D4 Polyurethane glue
The glue foams and expands during the vacuum bagging process and the glue is forced into any pores of the EPS, thus sealing it.

Deck inner reinforcements
We strengthen the deck using flax cloth glued under the paulownia skin. 

Fin wood blocks
Fin boxes are firmly installed in paulownia blocks.This makes for a super strong bond: you might brake the fin, while finbox will remain unscathed. 

Nose and tail blocks
As you know, the nose and tail of your board are the most delicate parts and the ding quite easily. These wood blocks act as bumpers. They may ding, but since paulownia is water resistant you won't need to repair them urgently.  

Wood floor varnish
Easy, cheap, practical and you can do it yourself.

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1-     the board is designed with AkuShaper and the final plans are drawn.

2-     the recycled EPS blank is ordered with the rocker already cut.

3-     the board is hand shaped according to the plans (rails can be cut before or after shaping).

4-     deck and bottom skins are vacuum bagged.

5-     rails are laminated (4 x 5mm thick strips).

6-     the final outline is cut and the rails hand shaped.

7-     fins and leash plug are installed.

8-     the board is varnished and ready to go.

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For the past five years I’ve brought the FlamaClassic technology of hollow wooden surfboards as far as I could: my hollow boards are as light as they can be without compromising durability. But weight is a crucial issue when it comes to designing a surfboard, and I quickly understood that I would have to adapt my designs to a somewhat heavier reallity. That’s why I always refused to make high performance boards and the reason why the FlamaClassic catalogue is all about trim, speed, glide and flow.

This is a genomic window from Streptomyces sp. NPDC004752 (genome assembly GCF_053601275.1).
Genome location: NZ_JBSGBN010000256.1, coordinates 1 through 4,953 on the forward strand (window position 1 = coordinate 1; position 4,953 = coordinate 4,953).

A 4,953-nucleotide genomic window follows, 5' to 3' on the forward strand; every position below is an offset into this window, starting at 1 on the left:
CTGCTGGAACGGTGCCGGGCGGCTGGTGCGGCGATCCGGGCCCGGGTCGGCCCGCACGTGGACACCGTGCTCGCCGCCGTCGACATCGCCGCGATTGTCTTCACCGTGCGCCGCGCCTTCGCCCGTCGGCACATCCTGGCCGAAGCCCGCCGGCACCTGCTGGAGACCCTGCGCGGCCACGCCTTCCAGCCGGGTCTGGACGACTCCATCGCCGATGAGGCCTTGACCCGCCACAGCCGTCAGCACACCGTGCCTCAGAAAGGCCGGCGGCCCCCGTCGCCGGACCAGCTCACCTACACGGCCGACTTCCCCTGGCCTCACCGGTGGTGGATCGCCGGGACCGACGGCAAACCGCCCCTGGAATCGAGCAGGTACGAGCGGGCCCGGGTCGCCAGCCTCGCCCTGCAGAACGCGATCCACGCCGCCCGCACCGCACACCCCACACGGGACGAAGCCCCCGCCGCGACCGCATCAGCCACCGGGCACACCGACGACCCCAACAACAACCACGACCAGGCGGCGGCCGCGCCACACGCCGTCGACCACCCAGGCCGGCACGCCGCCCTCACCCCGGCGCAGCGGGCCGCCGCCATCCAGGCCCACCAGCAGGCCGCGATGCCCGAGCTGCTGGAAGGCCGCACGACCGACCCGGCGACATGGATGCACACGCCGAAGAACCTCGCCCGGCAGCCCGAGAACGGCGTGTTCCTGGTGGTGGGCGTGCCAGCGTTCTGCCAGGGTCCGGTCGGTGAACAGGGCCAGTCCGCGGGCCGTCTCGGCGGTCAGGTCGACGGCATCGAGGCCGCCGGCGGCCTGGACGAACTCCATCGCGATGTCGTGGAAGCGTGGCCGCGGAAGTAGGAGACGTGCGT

But as soon as you want to pull an abrupt directional change or surf above the lip, then you need something light under your feet. And I knew that if I ever had to build high performance boards it would have to be done with a completely different approach.


Grant Newby is a self-taught shaper and wood surfboard builder from the Australian Gold Coast. He’s the organizer of the Alley Fish Fry and the Wooden Surfboard Day, “a meeting between like minded people who enjoy being challenged by spending countless hours in the shed building wooden boards”. His blog  http://woodensurfboards.blogspot.com is perhaps one of the most visited amongst wood board builders around the world.

After testing some building techniques, Newby was the first to experiment with EPS cored boards with paulownia skins vacuum bagged on without the use of any fiberglass. The results were so promising that Firewire bought the idea off him, they adapted the system to a mass-production process and started their new range of boards called Timbertek.

When Grant Newby invited me to the Wooden Surfboard Day in 2014 I knew I’d come back with my luggage stuffed with new ideas. I had doubts about the use of EPS foam, because using it would be like taking a huge step back from the 100% organic target. But lukily, there is already a bunch of bright minds accelerating the sustainable transformation of the surfboard industry. It seems reasonable to think that, within a short time, we might have some organic alternatives on the market to finally say bye to PU and EPS foam surfboards. And we’ll be ready for it that as soon as it happens!